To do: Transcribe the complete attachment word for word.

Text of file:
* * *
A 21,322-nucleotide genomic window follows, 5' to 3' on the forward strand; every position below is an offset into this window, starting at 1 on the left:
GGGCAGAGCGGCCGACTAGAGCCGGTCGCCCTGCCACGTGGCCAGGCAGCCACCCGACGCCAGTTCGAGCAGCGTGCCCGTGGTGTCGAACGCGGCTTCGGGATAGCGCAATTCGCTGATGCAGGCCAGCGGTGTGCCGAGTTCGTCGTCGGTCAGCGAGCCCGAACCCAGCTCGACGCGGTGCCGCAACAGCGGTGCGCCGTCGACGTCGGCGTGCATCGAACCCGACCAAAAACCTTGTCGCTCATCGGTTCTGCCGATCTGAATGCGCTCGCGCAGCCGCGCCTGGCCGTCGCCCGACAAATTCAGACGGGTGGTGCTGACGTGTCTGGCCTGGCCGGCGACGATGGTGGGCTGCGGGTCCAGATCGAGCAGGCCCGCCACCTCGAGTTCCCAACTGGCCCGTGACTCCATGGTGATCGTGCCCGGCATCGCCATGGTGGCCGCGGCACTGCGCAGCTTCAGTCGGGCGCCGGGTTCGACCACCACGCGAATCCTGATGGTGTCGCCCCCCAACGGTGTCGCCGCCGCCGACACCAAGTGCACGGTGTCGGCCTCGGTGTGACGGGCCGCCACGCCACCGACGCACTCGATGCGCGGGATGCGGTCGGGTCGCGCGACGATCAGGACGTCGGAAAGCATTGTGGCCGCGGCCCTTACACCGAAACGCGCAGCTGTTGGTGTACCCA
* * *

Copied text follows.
A 21,322-nucleotide genomic window follows, 5' to 3' on the forward strand; every position below is an offset into this window, starting at 1 on the left:
GGGCAGAGCGGCCGACTAGAGCCGGTCGCCCTGCCACGTGGCCAGGCAGCCACCCGACGCCAGTTCGAGCAGCGTGCCCGTGGTGTCGAACGCGGCTTCGGGATAGCGCAATTCGCTGATGCAGGCCAGCGGTGTGCCGAGTTCGTCGTCGGTCAGCGAGCCCGAACCCAGCTCGACGCGGTGCCGCAACAGCGGTGCGCCGTCGACGTCGGCGTGCATCGAACCCGACCAAAAACCTTGTCGCTCATCGGTTCTGCCGATCTGAATGCGCTCGCGCAGCCGCGCCTGGCCGTCGCCCGACAAATTCAGACGGGTGGTGCTGACGTGTCTGGCCTGGCCGGCGACGATGGTGGGCTGCGGGTCCAGATCGAGCAGGCCCGCCACCTCGAGTTCCCAACTGGCCCGTGACTCCATGGTGATCGTGCCCGGCATCGCCATGGTGGCCGCGGCACTGCGCAGCTTCAGTCGGGCGCCGGGTTCGACCACCACGCGAATCCTGATGGTGTCGCCCCCCAACGGTGTCGCCGCCGCCGACACCAAGTGCACGGTGTCGGCCTCGGTGTGACGGGCCGCCACGCCACCGACGCACTCGATGCGCGGGATGCGGTCGGGTCGCGCGACGATCAGGACGTCGGAAAGCATTGTGGCCGCGGCCCTTACACCGAAACGCGCAGCTGTTGGTGTACCCA